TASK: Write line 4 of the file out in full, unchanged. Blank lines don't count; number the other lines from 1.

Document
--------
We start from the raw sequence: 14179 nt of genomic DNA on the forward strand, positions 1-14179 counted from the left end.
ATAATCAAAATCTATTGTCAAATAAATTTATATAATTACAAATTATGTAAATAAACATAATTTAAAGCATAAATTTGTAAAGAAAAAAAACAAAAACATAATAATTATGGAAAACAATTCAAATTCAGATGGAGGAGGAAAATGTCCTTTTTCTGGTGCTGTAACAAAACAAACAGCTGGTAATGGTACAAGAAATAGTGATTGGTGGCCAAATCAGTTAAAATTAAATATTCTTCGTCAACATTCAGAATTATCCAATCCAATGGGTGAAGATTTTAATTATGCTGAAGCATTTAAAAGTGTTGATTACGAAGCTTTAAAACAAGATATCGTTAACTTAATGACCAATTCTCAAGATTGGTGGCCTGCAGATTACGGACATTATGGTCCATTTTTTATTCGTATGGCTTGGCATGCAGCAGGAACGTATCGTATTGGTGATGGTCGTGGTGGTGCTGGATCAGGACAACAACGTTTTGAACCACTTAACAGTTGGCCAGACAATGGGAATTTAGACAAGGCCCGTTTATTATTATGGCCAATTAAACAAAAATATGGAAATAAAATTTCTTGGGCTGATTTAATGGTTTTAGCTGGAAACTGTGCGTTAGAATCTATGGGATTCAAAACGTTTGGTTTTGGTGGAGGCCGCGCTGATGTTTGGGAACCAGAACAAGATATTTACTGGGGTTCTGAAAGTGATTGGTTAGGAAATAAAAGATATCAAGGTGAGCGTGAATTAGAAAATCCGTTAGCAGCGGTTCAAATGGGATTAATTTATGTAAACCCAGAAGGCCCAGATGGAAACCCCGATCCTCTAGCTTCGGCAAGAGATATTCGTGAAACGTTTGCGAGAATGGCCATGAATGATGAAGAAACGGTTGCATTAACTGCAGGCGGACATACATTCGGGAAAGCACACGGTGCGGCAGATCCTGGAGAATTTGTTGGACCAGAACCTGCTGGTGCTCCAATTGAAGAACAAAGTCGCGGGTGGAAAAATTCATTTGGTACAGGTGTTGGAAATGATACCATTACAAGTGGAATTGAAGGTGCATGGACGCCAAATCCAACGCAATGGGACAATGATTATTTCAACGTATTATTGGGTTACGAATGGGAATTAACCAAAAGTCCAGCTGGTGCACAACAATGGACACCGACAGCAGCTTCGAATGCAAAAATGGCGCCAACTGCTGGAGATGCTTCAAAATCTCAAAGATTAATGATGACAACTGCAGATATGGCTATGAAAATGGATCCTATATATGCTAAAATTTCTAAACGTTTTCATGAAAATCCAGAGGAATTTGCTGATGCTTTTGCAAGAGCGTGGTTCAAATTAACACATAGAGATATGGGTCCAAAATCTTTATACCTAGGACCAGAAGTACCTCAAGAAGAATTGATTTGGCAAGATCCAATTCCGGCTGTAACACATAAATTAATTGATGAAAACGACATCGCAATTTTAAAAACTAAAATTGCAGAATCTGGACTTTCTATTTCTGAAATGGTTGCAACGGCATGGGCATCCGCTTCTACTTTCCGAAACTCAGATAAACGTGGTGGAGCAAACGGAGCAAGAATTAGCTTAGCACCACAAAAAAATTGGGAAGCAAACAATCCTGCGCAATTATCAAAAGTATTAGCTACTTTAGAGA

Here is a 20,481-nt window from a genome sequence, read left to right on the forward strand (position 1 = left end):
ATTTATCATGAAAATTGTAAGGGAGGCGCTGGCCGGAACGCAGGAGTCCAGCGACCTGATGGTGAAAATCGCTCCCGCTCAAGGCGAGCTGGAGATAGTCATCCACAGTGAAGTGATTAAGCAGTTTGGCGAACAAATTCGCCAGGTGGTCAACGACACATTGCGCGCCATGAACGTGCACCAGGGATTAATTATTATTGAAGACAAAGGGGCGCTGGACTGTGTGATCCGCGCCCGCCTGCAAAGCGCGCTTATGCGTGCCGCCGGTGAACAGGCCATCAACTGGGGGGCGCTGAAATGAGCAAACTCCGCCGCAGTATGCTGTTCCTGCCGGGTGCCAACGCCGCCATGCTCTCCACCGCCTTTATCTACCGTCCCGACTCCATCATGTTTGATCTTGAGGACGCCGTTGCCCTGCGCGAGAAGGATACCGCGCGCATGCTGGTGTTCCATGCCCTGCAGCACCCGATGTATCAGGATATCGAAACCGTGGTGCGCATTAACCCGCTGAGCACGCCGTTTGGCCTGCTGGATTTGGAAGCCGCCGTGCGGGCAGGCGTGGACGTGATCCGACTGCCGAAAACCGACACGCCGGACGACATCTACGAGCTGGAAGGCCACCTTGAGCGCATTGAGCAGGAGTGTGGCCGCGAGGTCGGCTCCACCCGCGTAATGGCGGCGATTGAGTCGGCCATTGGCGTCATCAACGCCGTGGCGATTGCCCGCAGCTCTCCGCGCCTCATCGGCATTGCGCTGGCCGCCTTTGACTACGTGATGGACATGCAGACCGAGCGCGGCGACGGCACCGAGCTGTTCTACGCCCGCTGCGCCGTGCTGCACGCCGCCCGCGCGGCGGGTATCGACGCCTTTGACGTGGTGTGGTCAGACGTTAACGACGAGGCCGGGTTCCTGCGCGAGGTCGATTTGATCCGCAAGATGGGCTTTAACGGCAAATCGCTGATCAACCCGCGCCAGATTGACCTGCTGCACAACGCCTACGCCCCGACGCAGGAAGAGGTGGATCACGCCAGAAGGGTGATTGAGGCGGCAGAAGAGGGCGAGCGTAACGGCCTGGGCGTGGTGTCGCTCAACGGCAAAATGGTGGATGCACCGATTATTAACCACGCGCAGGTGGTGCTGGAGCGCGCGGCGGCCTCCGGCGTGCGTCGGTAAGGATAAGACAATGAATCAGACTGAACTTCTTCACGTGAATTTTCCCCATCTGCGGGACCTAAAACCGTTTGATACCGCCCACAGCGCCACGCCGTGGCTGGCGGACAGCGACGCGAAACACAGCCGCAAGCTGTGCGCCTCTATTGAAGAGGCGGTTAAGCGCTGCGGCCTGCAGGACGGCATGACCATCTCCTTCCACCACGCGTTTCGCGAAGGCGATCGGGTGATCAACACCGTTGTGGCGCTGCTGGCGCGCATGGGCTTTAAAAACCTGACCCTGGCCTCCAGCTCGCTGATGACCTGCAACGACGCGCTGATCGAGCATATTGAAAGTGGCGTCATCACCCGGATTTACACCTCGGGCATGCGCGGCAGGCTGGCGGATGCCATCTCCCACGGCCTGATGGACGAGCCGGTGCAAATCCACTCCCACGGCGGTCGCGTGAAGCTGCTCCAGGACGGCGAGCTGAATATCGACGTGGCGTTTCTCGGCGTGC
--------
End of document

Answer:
ATTTATCATGAAAATTGTAAGGGAGGCGCTGGCCGGAACGCAGGAGTCCAGCGACCTGATGGTGAAAATCGCTCCCGCTCAAGGCGAGCTGGAGATAGTCATCCACAGTGAAGTGATTAAGCAGTTTGGCGAACAAATTCGCCAGGTGGTCAACGACACATTGCGCGCCATGAACGTGCACCAGGGATTAATTATTATTGAAGACAAAGGGGCGCTGGACTGTGTGATCCGCGCCCGCCTGCAAAGCGCGCTTATGCGTGCCGCCGGTGAACAGGCCATCAACTGGGGGGCGCTGAAATGAGCAAACTCCGCCGCAGTATGCTGTTCCTGCCGGGTGCCAACGCCGCCATGCTCTCCACCGCCTTTATCTACCGTCCCGACTCCATCATGTTTGATCTTGAGGACGCCGTTGCCCTGCGCGAGAAGGATACCGCGCGCATGCTGGTGTTCCATGCCCTGCAGCACCCGATGTATCAGGATATCGAAACCGTGGTGCGCATTAACCCGCTGAGCACGCCGTTTGGCCTGCTGGATTTGGAAGCCGCCGTGCGGGCAGGCGTGGACGTGATCCGACTGCCGAAAACCGACACGCCGGACGACATCTACGAGCTGGAAGGCCACCTTGAGCGCATTGAGCAGGAGTGTGGCCGCGAGGTCGGCTCCACCCGCGTAATGGCGGCGATTGAGTCGGCCATTGGCGTCATCAACGCCGTGGCGATTGCCCGCAGCTCTCCGCGCCTCATCGGCATTGCGCTGGCCGCCTTTGACTACGTGATGGACATGCAGACCGAGCGCGGCGACGGCACCGAGCTGTTCTACGCCCGCTGCGCCGTGCTGCACGCCGCCCGCGCGGCGGGTATCGACGCCTTTGACGTGGTGTGGTCAGACGTTAACGACGAGGCCGGGTTCCTGCGCGAGGTCGATTTGATCCGCAAGATGGGCTTTAACGGCAAATCGCTGATCAACCCGCGCCAGATTGACCTGCTGCACAACGCCTACGCCCCGACGCAGGAAGAGGTGGATCACGCCAGAAGGGTGATTGAGGCGGCAGAAGAGGGCGAGCGTAACGGCCTGGGCGTGGTGTCGCTCAACGGCAAAATGGTGGATGCACCGATTATTAACCACGCGCAGGTGGTGCTGGAGCGCGCGGCGGCCTCCGGCGTGCGTCGGTAAGGATAAGACAATGAATCAGACTGAACTTCTTCACGTGAATTTTCCCCATCTGCGGGACCTAAAACCGTTTGATACCGCCCACAGCGCCACGCCGTGGCTGGCGGACAGCGACGCGAAACACAGCCGCAAGCTGTGCGCCTCTATTGAAGAGGCGGTTAAGCGCTGCGGCCTGCAGGACGGCATGACCATCTCCTTCCACCACGCGTTTCGCGAAGGCGATCGGGTGATCAACACCGTTGTGGCGCTGCTGGCGCGCATGGGCTTTAAAAACCTGACCCTGGCCTCCAGCTCGCTGATGACCTGCAACGACGCGCTGATCGAGCATATTGAAAGTGGCGTCATCACCCGGATTTACACCTCGGGCATGCGCGGCAGGCTGGCGGATGCCATCTCCCACGGCCTGATGGACGAGCCGGTGCAAATCCACTCCCACGGCGGTCGCGTGAAGCTGCTCCAGGACGGCGAGCTGAATATCGACGTGGCGTTTCTCGGCGTGC